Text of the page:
The Best Veg. Biryani

The Best Veg. Biryani

By Carolyn McPherson

The best Vegetarian Biryani I ever ate was in Luanda, Angola.

The waiter who brought it to me was a thin African man, speaking politely in Portuguese. He  deposited the steaming plate of rice, vegetables, and Indian smelling spices on my table, then left.

“Excuse me,” I called after him. “Can I have a knife and fork please?”

When I finished my job in India, working at AyurYoga Eco-Ashram, my boss was ready to buy me an  airplane ticket back to Canada, home. 

“I don’t want to go to Canada now.”

“OK. Choose anywhere in the world that you want to go, and I will buy you a one way ticket to  that country.”

I didn’t have to think long.  

“I want to go to Luanda.”

“Luanda? Where’s that? Why?”

“Can you bring me to the Angolan embassy?” I asked a rickshaw driver in New Delhi.

“I’m Vilma, assistant to the ambassador. I will be helping you through the process of getting an  Angolan visa. Tell me, why do you want to go to our country?” She said as she presented me with a gift: a large book about the economic climate of Angola, with plenty of pictures of Luanda’s impressive skyline.  

“Because I love kizomba.”

I was worried about missing Indian food when I got to Angola. I searched on the internet for an Indian restaurant in Luanda and I found Vista do Fortaleza.  

“Hi. I’m coming to Angola next week directly from India,” I wrote in a Facebook message to the  restaurant. “I have extra space in my luggage. Are there any spices or products that you would like me to bring from India for you?”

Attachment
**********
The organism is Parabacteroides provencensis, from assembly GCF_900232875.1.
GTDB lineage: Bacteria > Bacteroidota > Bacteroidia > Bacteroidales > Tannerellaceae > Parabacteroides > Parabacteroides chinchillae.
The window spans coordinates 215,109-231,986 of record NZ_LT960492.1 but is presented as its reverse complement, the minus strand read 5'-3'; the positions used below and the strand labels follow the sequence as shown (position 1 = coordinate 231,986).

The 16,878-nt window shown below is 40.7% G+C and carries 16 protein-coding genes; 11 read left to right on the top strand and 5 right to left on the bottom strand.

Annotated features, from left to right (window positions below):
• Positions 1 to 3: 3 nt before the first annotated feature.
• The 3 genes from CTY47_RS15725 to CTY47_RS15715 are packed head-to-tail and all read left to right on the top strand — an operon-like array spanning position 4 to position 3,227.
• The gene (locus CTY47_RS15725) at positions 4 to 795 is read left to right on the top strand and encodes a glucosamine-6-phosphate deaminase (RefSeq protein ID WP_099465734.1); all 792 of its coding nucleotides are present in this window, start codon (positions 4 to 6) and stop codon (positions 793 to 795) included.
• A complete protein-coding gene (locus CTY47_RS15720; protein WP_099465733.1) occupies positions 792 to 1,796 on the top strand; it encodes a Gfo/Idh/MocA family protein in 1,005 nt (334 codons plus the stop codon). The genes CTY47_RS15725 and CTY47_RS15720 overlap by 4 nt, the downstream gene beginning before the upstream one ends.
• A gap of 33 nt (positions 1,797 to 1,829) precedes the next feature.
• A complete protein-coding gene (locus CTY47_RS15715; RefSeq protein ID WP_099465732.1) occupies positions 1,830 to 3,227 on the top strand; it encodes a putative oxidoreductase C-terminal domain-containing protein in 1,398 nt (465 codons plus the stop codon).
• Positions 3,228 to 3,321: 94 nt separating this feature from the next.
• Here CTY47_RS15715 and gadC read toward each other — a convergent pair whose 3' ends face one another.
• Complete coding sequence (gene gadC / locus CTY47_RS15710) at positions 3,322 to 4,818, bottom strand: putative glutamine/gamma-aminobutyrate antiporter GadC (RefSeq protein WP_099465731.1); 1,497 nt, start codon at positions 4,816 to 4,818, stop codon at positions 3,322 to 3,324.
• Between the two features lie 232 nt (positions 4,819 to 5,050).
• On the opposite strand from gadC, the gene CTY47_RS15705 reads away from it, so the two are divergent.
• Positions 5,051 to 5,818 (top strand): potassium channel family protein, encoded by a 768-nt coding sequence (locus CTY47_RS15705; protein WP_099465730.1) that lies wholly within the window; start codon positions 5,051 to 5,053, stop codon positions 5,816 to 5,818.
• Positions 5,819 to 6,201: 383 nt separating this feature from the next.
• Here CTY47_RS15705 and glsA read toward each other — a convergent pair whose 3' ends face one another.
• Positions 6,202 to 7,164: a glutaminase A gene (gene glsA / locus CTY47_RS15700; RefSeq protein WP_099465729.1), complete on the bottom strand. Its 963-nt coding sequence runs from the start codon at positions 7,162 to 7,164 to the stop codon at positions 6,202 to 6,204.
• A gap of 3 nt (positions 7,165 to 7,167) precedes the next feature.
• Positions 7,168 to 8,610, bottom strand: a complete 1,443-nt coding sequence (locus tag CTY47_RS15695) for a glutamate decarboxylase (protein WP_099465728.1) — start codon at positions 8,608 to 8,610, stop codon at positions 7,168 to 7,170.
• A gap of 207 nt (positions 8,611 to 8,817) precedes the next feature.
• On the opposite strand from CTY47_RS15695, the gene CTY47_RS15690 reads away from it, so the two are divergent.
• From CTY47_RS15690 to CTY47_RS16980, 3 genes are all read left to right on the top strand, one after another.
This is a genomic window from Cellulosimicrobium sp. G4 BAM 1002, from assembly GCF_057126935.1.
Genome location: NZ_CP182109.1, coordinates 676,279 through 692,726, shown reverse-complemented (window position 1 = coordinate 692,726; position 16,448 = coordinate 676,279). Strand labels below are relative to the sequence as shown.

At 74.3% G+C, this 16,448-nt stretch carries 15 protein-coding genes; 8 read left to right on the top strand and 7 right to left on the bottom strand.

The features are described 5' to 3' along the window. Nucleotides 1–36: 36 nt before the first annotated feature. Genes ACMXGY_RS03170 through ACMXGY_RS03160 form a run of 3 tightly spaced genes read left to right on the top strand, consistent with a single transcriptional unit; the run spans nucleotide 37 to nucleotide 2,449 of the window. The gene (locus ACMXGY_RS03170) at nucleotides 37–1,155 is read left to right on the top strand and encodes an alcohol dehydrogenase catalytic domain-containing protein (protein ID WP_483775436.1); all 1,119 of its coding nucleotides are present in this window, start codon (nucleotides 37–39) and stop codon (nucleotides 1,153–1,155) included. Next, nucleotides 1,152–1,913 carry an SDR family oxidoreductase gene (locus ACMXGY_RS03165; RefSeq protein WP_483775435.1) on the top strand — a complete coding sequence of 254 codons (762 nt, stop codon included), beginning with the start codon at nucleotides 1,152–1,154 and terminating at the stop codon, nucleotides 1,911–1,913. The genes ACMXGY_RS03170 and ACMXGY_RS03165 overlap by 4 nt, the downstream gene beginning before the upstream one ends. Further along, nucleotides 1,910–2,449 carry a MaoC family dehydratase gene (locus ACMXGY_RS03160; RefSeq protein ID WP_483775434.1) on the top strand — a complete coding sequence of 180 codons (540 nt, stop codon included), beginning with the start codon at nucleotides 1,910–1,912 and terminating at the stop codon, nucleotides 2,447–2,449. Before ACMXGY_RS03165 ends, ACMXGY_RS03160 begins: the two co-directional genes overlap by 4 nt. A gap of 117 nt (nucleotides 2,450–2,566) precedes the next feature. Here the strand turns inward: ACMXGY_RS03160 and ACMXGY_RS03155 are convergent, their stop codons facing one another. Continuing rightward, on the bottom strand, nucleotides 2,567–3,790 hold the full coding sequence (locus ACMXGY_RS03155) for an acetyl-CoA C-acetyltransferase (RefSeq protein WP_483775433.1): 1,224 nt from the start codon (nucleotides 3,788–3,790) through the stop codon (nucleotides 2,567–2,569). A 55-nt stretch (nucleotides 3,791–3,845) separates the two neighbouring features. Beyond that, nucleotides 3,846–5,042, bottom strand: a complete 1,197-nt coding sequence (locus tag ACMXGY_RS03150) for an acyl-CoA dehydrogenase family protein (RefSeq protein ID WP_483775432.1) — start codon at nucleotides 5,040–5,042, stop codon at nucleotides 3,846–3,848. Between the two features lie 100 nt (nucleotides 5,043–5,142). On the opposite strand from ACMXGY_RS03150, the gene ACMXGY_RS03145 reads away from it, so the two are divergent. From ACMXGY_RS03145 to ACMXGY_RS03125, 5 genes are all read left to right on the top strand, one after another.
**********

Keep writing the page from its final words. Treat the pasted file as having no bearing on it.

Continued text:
Sangita, the owner of the restaurant replied, “You can get me some yellow moong dal and besan which is gram flour and some jeera seeds.”

On my last night in India, I went dancing kizomba. I told the Indian kizomba dance teacher that I was leaving tomorrow, going to Angola. I thought he would be excited to know that I was going to the birthplace of kizomba, the dance he was teaching. 

“Angola. What’s that?”

“Um. It’s a country. In Africa. It’s where kizomba comes from.”

“Oh really? I thought kizomba came from Malaysia.”

“Carolyn McPherson. Please present yourself to the KLM check in desk,” I heard over the intercom at  the Bangalore airport. 

“I’m Carolyn McPherson.”

“You can’t go to Angola with a one way ticket. You need to have proof of onward travel after.”

“I’m going to Zambia after by bus,” I said, which I wasn’t. I had no idea where I was going after,  how long I would stay in Angola, or who would pick me up from the airport when I got there.  He was stumped.  

I smiled at him and he let me go.  

On my first day in Angola, I went to Vista do Fortaleza. I gave Sangita her products from India and she gave me a free lunch at her restaurant. Our view, if you looked in the distance, was a beautiful fort and a stagnant body of water. Our view, if you looked closely, was a shirtless man fishing in a small boat.  Fishing for I don’t know what, because all I saw was garbage. An old couch. A fender from a car.  Plastic shopping bags. Plastic water bottles. There was a slum below. The smell was a combination of fish and sewage.